Area 4: The United States During the Civil War (1850s-1860s)
Question: How did the Civil War fundamentally alter the nation?
Lesson Plan Developed By
Michael Redman, St. Stephens Indian School, St. Stephens, Wyo.
- Students will gain a fuller understanding of the clashes between Native Americans and Euro-American newcomers to North America, from the early 1600s to the late 1800s.
- Using maps showing Native territories from early times to the present, students will understand how much land natives lost during that time.
- Students will consider larger questions: Were the Indian Wars necessary? Who won? Could they have been avoided? Why or why not?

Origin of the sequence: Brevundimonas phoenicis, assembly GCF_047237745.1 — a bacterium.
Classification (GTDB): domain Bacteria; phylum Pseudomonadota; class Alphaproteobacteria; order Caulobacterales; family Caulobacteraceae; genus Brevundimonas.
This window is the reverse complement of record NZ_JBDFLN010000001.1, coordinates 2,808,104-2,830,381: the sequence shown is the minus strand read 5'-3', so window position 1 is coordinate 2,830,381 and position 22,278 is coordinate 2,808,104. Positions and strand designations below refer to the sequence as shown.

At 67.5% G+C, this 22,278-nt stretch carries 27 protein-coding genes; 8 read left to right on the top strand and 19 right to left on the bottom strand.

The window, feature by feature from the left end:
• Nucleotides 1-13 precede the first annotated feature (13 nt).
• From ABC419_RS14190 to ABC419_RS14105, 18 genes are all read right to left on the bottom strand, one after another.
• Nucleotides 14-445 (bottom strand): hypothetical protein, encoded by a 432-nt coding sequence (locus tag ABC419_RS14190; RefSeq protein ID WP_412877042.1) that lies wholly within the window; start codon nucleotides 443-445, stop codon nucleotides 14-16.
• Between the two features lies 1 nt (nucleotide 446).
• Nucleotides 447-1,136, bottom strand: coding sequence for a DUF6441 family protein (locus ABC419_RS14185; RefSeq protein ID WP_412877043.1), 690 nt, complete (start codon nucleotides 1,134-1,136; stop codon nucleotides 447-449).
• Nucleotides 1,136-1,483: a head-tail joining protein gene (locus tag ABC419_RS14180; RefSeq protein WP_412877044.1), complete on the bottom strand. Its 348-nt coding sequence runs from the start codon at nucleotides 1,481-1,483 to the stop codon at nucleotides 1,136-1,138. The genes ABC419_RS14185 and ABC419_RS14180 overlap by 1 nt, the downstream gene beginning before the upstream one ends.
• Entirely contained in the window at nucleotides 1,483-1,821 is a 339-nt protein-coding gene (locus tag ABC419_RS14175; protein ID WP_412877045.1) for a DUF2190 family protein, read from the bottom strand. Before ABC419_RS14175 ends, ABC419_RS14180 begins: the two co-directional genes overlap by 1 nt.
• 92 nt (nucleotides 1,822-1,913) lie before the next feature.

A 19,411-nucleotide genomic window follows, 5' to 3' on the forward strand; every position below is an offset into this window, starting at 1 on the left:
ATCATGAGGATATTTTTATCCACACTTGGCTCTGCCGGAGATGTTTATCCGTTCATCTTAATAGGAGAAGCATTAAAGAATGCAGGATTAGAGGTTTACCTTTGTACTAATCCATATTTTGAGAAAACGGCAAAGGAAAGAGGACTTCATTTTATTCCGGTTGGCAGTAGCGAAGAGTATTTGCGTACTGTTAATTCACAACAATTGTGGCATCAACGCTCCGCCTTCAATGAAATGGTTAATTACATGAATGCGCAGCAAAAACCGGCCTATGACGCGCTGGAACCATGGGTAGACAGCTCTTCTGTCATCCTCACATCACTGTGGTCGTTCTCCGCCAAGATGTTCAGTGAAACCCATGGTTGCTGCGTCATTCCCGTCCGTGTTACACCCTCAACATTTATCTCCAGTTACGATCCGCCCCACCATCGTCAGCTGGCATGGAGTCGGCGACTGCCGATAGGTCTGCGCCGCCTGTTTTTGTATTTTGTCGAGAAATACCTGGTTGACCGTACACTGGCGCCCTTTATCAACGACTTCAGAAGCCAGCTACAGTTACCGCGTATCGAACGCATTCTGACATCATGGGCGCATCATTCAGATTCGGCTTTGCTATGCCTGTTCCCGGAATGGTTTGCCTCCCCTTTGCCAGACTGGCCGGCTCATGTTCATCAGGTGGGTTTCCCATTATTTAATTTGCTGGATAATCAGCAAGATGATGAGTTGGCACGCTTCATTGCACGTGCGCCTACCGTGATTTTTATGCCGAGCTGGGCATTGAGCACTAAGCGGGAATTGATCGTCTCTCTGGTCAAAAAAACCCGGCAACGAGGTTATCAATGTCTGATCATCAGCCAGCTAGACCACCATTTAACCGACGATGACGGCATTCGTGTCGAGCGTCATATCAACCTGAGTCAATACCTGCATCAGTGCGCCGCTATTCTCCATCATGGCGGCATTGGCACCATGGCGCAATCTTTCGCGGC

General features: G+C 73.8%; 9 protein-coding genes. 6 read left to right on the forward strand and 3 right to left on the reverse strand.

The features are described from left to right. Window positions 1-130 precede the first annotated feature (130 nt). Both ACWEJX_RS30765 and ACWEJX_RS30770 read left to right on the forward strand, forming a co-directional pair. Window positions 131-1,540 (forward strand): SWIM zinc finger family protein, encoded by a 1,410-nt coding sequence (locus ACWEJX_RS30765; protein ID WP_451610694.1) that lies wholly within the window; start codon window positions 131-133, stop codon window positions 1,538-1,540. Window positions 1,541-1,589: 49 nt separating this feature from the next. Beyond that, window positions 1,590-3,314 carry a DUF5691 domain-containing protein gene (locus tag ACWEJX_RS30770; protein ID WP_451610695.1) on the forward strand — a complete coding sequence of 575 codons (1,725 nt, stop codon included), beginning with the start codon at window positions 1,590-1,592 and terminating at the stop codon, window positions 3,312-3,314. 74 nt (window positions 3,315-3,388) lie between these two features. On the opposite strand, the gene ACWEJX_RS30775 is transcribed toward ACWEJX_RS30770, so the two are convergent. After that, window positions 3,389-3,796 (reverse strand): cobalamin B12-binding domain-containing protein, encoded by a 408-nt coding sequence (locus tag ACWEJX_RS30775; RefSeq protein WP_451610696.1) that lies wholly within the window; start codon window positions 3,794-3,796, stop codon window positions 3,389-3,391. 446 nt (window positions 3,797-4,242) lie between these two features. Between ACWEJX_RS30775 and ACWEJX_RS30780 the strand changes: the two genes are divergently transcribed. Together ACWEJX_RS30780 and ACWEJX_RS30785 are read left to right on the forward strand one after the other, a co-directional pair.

Click here to see a spreadsheet aligning Wyoming State Social Studies and Common Core Standards for this and other digital toolkits of Wyoming History.
We will update the standards spreadsheet as more lesson plans are developed.
One 90-Minute class period or
two 45-minute class periods
- Tribal Nations Map, North America: with pre-European-contact contact names of tribes and locations for them .
- Wyoming Student Atlas: Map of Indigenous Tribes of Wyoming: Tribal territories as defined by 1851 Treaty of Fort Laramie.
- Wyoming Student Atlas: Present Day Native Lands: Present-day reservations in and around Wyoming.
- American-Indian Wars, History.com. A brief overview.
- American Indian Wars, Wikipedia. A much more thorough article. Students should read the introductory paragraphs, the introduction to “West of the Mississippi (1811-1924)” and, time permitting, the sections titled “Background,” “Great Basin,” “Great Plains,” “Colorado War, Sand Creek Massacre and the Sioux War of 1865,” and “Black Hills War.”